The Federal Reserve is taking another multibillion-dollar run at boosting the sputtering economy. It announced Wednesday that it would buy another $600 billion in government debt. The move is on top of a previously announced $250 billion to $300 billion investment. The hope is that the up to $900 billion overall investment will lead consumers to pull out their wallets more often and also encourage companies to invest more — by hiring more people and buying more equipment, commodities and whatever else they need to do business. More hiring — and investing — leads to more people spending, which leads to even more hiring, and so on, until the economy is back on its feet. That's the theory, at least.
How it works
The Federal Reserve uses the electronic equivalent of a printing press to create money to buy U.S. Treasury bonds. The significant investment lowers the rate of return on the bonds. Overall interest rates fall, because they are closely tied to the U.S. Treasury rates. Lower interest rates make it easier to borrow money, which spurs consumer spending and business investment.
Why this move?
Traditionally, the Fed would simply lower short-term interest rates instead of going through the trouble of buying up Treasury bonds. But those rates are already hovering at close to zero. Also, the Fed has had some recent success with a similar program. From December 2008 to March 2010, the Fed spent $1.7 trillion on Treasuries and other securities, a move widely credited with helping keep the economy from further collapse.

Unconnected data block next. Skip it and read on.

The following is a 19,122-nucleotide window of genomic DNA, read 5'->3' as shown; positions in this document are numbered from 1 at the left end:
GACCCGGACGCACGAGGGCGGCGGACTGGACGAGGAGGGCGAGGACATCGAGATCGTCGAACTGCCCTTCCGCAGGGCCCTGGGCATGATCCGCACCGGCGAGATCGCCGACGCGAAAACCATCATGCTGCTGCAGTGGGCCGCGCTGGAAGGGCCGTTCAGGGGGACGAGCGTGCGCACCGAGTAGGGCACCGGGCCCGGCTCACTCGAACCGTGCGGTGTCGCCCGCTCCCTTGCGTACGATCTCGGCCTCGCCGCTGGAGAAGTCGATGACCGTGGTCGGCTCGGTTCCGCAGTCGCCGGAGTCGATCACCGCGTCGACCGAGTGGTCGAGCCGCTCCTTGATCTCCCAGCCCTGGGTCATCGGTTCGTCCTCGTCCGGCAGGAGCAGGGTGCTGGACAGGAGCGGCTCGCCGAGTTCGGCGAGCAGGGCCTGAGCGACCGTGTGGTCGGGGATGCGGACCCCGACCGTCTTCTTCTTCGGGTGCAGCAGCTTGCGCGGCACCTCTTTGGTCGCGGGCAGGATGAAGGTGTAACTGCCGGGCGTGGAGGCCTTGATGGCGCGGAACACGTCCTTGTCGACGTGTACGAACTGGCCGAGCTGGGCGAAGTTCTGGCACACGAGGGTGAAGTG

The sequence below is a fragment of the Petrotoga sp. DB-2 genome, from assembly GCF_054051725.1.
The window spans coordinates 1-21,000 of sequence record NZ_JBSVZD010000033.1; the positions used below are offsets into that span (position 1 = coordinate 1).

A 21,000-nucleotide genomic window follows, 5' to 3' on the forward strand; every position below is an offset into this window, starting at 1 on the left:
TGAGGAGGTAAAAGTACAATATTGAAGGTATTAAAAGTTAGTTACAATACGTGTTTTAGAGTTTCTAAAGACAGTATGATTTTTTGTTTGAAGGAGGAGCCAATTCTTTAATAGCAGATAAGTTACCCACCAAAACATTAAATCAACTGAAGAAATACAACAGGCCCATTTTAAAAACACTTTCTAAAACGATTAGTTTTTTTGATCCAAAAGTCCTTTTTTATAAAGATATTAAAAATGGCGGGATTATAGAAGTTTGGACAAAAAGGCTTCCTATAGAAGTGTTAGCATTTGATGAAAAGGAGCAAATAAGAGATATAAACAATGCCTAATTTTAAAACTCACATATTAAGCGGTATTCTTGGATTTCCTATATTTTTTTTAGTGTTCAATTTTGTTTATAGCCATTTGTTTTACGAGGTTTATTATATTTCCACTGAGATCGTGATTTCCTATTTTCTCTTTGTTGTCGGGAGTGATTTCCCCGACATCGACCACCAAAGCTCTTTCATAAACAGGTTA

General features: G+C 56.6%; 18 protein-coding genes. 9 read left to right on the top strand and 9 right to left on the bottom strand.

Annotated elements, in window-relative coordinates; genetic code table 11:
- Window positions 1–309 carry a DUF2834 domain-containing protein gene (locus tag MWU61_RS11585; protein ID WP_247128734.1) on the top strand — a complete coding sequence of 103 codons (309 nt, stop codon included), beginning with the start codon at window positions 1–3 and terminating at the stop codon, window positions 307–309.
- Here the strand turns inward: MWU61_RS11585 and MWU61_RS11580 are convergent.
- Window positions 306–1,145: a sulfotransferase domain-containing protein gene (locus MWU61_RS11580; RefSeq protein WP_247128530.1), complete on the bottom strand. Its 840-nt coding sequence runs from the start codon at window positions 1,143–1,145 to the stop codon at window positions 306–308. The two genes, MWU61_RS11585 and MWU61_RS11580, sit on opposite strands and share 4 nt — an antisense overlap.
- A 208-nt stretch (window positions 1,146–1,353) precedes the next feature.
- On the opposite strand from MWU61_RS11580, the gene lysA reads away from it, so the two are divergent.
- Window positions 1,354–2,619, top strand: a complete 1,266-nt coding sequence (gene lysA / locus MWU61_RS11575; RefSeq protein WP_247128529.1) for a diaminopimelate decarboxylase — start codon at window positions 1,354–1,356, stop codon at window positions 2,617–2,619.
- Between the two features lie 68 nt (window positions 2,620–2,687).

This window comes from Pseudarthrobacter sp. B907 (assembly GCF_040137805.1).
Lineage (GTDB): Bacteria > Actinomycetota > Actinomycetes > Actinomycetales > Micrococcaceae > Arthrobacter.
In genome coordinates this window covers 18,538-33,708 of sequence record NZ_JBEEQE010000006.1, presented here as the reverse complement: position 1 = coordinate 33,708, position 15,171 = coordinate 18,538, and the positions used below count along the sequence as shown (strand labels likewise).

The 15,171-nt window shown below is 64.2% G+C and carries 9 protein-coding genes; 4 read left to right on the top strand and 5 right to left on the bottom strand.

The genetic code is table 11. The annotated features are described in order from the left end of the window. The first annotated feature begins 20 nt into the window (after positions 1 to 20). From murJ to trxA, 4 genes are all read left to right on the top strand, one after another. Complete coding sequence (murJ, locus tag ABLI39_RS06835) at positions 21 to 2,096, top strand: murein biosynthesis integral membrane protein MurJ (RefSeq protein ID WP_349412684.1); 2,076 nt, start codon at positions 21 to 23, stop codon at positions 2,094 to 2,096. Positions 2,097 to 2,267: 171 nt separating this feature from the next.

Effect on the average Joe and Jane
A healthier economy has a wide range of long-term benefits. More immediately, the Fed's move could help homeowners with good credit scores and some equity refinance at a lower rate. It also might boost their 401(k)s and other investments, since the Fed hopes that lower rates on Treasury bonds will push investors into riskier investments like stocks, which should increase their value.
There are many, depending on whom you ask. There is wide agreement that such a move usually weakens the U.S. dollar. Creating so much extra money could also touch off new asset bubbles as investors flock from Treasury bonds to other investments. Commodity prices also could rise, triggering runaway inflation. When the time comes, the Federal Reserve will have to deftly withdraw all that extra money, or it will again risk unwelcome inflation.
What they are saying
"(Federal Reserve Chairman Ben) Bernanke has nearly pleaded with Congress for fiscal stimulus, but he can't count on it. So he has to act as if that's not going to happen."
Laurence H. Meyer, a former Fed governor
"When the Fed realizes that (this move) isn't working, it will have two choices: Admit this is a lost cause or increase the size of its purchases. … Now that the Fed has started down this road again, it will be very hard to stop unless there are clear signs of improvement in the economy."
Paul Ashworth, Capital Economics
Compiled by Times Business editor Graham Brink with information from Times wires and the Wall Street Journal.